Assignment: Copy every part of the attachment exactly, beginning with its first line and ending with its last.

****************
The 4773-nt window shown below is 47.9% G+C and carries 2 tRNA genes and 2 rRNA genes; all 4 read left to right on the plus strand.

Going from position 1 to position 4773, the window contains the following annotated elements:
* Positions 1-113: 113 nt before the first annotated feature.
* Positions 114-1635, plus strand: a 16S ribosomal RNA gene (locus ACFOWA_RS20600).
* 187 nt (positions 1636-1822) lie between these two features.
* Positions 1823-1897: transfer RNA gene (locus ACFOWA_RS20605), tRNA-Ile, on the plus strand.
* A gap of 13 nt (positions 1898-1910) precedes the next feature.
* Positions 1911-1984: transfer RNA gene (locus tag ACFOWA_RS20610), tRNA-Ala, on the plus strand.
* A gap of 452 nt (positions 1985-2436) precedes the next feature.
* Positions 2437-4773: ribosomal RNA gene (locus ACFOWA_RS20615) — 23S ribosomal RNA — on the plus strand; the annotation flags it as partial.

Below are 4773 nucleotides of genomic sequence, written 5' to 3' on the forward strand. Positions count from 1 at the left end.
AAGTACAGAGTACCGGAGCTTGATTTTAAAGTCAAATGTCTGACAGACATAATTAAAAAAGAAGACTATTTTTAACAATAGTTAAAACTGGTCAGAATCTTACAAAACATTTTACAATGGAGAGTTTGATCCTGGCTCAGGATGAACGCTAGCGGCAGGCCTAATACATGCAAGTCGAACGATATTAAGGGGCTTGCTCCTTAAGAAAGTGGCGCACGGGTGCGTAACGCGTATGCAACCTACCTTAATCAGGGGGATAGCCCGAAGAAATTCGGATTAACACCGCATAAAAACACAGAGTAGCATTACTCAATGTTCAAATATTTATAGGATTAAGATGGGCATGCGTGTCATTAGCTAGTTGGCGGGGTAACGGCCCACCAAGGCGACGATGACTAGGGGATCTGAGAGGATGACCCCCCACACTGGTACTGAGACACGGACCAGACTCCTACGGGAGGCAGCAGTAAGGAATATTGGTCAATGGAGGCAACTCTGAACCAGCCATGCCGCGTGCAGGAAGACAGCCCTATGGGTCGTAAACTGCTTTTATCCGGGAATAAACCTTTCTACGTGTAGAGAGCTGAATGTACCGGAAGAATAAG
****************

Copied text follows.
The 4773-nt window shown below is 47.9% G+C and carries 2 tRNA genes and 2 rRNA genes; all 4 read left to right on the plus strand.

Going from position 1 to position 4773, the window contains the following annotated elements:
* Positions 1-113: 113 nt before the first annotated feature.
* Positions 114-1635, plus strand: a 16S ribosomal RNA gene (locus ACFOWA_RS20600).
* 187 nt (positions 1636-1822) lie between these two features.
* Positions 1823-1897: transfer RNA gene (locus ACFOWA_RS20605), tRNA-Ile, on the plus strand.
* A gap of 13 nt (positions 1898-1910) precedes the next feature.
* Positions 1911-1984: transfer RNA gene (locus tag ACFOWA_RS20610), tRNA-Ala, on the plus strand.
* A gap of 452 nt (positions 1985-2436) precedes the next feature.
* Positions 2437-4773: ribosomal RNA gene (locus ACFOWA_RS20615) — 23S ribosomal RNA — on the plus strand; the annotation flags it as partial.

Below are 4773 nucleotides of genomic sequence, written 5' to 3' on the forward strand. Positions count from 1 at the left end.
AAGTACAGAGTACCGGAGCTTGATTTTAAAGTCAAATGTCTGACAGACATAATTAAAAAAGAAGACTATTTTTAACAATAGTTAAAACTGGTCAGAATCTTACAAAACATTTTACAATGGAGAGTTTGATCCTGGCTCAGGATGAACGCTAGCGGCAGGCCTAATACATGCAAGTCGAACGATATTAAGGGGCTTGCTCCTTAAGAAAGTGGCGCACGGGTGCGTAACGCGTATGCAACCTACCTTAATCAGGGGGATAGCCCGAAGAAATTCGGATTAACACCGCATAAAAACACAGAGTAGCATTACTCAATGTTCAAATATTTATAGGATTAAGATGGGCATGCGTGTCATTAGCTAGTTGGCGGGGTAACGGCCCACCAAGGCGACGATGACTAGGGGATCTGAGAGGATGACCCCCCACACTGGTACTGAGACACGGACCAGACTCCTACGGGAGGCAGCAGTAAGGAATATTGGTCAATGGAGGCAACTCTGAACCAGCCATGCCGCGTGCAGGAAGACAGCCCTATGGGTCGTAAACTGCTTTTATCCGGGAATAAACCTTTCTACGTGTAGAGAGCTGAATGTACCGGAAGAATAAG